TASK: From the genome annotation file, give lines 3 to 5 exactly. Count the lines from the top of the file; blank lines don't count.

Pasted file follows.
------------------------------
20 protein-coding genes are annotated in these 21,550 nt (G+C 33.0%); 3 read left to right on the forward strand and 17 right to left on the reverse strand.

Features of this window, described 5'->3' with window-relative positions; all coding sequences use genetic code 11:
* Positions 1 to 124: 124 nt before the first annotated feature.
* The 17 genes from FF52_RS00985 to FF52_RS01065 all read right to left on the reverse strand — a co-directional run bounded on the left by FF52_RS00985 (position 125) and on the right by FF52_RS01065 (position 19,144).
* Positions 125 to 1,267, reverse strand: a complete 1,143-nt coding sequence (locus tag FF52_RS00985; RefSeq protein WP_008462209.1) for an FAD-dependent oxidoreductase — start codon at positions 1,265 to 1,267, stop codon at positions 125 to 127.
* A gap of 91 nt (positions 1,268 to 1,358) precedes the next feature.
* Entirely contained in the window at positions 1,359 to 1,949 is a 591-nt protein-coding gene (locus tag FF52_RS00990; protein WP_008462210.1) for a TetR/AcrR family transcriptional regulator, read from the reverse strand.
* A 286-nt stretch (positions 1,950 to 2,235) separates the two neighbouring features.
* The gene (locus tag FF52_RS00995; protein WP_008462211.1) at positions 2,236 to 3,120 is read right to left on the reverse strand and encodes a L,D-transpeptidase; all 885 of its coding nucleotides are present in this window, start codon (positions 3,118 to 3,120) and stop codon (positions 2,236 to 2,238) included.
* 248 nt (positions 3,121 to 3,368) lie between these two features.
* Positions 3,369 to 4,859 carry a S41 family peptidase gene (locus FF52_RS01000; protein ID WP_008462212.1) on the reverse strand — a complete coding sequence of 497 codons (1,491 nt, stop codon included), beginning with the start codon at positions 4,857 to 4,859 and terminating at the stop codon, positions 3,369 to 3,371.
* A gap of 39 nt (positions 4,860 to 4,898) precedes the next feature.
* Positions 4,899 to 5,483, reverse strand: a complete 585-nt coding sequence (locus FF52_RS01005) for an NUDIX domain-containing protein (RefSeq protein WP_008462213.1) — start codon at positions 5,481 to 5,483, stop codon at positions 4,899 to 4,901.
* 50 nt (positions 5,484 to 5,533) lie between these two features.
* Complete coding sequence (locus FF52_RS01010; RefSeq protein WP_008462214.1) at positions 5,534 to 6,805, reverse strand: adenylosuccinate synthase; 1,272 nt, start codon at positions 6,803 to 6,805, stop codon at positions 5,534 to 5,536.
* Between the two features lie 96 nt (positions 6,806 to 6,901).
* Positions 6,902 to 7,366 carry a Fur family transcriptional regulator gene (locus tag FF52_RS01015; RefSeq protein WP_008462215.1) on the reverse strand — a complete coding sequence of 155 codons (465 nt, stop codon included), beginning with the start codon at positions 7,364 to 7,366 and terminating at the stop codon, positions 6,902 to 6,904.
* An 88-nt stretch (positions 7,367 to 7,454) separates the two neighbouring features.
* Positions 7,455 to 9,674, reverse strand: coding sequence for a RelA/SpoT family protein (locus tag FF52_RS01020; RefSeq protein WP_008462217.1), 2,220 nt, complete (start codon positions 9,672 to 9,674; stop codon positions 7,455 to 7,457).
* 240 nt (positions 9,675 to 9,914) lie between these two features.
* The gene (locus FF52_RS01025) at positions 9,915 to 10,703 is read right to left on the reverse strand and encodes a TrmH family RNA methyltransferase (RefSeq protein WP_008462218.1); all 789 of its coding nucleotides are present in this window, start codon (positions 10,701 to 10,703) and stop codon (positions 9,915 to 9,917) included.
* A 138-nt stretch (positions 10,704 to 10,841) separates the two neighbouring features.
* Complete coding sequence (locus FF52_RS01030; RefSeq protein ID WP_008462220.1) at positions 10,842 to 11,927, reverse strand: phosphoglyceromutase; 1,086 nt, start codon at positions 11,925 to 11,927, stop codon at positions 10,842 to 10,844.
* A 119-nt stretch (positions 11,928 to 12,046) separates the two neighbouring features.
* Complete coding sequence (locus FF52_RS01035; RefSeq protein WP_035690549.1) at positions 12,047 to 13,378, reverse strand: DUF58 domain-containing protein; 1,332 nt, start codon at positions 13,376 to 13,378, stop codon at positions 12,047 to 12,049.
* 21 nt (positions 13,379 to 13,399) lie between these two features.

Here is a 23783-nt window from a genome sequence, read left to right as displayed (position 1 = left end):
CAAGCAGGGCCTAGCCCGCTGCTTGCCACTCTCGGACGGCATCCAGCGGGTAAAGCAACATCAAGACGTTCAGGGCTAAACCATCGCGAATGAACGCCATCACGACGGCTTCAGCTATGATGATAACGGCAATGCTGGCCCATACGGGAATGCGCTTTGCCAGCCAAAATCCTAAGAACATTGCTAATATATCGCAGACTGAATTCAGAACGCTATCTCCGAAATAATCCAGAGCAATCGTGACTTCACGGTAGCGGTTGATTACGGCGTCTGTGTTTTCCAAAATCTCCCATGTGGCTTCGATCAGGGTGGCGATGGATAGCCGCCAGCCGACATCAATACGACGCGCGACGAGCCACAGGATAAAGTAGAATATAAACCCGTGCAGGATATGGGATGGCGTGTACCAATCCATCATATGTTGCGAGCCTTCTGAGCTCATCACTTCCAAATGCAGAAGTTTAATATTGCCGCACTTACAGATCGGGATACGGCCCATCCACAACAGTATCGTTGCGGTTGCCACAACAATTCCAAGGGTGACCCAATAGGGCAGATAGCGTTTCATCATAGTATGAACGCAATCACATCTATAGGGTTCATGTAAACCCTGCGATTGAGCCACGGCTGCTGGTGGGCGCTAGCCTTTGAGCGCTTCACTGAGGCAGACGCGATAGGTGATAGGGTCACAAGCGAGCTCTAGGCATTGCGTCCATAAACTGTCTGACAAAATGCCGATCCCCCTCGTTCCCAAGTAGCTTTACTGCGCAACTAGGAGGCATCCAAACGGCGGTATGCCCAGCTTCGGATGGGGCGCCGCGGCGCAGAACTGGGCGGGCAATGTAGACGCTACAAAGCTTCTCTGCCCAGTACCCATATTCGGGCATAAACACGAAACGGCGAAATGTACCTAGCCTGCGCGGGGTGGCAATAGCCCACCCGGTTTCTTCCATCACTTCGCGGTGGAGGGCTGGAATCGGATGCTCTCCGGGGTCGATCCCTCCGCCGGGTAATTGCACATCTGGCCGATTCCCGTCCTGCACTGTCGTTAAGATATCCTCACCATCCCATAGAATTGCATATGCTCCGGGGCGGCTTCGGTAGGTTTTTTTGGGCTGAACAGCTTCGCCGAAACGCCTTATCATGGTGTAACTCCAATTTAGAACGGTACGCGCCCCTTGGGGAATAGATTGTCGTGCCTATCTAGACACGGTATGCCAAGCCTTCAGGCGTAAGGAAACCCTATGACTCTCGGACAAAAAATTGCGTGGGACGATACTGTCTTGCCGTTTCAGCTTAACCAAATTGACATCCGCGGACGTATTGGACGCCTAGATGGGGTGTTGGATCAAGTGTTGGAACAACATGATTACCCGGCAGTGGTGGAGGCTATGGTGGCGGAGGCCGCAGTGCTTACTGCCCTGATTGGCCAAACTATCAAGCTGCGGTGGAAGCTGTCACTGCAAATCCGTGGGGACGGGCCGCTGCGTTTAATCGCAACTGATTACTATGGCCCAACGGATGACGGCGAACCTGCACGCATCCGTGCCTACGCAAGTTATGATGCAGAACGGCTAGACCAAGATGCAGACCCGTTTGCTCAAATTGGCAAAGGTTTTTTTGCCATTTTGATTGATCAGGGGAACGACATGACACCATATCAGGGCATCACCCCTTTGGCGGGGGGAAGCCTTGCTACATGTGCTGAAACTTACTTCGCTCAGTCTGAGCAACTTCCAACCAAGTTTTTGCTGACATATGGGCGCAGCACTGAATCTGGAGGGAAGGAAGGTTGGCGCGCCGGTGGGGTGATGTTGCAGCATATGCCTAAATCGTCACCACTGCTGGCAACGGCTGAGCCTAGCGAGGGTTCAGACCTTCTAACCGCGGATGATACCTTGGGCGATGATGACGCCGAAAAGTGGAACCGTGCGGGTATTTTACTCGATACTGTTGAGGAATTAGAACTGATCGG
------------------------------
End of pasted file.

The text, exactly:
* Positions 1 to 124: 124 nt before the first annotated feature.
* The 17 genes from FF52_RS00985 to FF52_RS01065 all read right to left on the reverse strand — a co-directional run bounded on the left by FF52_RS00985 (position 125) and on the right by FF52_RS01065 (position 19,144).
* Positions 125 to 1,267, reverse strand: a complete 1,143-nt coding sequence (locus tag FF52_RS00985; RefSeq protein WP_008462209.1) for an FAD-dependent oxidoreductase — start codon at positions 1,265 to 1,267, stop codon at positions 125 to 127.